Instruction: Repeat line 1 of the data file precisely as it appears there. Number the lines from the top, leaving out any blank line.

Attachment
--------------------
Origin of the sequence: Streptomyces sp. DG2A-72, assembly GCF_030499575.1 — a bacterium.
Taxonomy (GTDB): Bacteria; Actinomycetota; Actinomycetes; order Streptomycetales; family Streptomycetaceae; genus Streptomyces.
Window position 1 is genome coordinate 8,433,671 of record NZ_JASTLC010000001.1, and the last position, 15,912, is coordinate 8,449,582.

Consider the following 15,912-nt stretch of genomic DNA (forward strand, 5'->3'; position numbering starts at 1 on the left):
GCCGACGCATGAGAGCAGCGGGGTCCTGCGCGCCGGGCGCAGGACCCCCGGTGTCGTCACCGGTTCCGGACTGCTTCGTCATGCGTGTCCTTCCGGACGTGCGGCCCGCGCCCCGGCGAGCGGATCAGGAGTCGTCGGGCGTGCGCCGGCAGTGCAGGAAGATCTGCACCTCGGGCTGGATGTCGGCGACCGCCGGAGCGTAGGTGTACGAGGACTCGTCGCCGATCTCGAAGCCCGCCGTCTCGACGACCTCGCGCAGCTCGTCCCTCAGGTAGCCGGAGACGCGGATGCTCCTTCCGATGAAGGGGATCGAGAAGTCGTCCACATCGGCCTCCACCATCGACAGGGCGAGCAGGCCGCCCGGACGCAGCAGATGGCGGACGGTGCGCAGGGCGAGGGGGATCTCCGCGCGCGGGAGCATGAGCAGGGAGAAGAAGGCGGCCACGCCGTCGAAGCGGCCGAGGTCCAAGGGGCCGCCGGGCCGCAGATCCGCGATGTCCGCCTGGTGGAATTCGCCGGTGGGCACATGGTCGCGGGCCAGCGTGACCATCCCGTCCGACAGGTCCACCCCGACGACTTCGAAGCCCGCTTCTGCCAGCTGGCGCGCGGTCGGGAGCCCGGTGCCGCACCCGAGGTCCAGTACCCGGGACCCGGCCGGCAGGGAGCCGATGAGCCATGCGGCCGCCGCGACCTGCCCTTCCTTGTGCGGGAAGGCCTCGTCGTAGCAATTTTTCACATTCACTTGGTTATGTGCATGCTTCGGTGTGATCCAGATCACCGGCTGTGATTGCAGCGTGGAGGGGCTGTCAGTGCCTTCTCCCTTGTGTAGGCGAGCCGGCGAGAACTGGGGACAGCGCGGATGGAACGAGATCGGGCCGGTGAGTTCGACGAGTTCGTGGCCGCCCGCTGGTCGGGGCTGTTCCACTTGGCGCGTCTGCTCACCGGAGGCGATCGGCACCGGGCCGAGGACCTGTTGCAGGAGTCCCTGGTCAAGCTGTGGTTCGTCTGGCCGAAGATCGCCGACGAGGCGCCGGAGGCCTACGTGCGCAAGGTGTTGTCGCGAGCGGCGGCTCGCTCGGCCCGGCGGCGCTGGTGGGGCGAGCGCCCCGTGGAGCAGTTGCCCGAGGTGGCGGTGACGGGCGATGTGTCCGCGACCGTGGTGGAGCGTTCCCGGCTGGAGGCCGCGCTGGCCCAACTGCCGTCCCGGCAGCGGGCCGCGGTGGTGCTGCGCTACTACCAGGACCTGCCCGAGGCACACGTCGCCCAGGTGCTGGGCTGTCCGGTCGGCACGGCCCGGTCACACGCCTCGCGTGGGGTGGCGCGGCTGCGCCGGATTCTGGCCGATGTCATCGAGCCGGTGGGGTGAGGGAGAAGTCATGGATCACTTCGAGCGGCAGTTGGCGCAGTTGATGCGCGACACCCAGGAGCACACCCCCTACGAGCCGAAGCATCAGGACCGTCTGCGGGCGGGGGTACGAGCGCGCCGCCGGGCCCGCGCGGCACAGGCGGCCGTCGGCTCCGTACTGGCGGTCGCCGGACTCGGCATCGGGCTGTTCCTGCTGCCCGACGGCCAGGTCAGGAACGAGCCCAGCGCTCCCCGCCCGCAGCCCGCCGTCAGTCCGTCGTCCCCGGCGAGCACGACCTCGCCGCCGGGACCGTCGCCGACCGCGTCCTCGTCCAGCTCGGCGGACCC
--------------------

Origin of the sequence: Streptomyces sp. DG2A-72, assembly GCF_030499575.1 — a bacterium.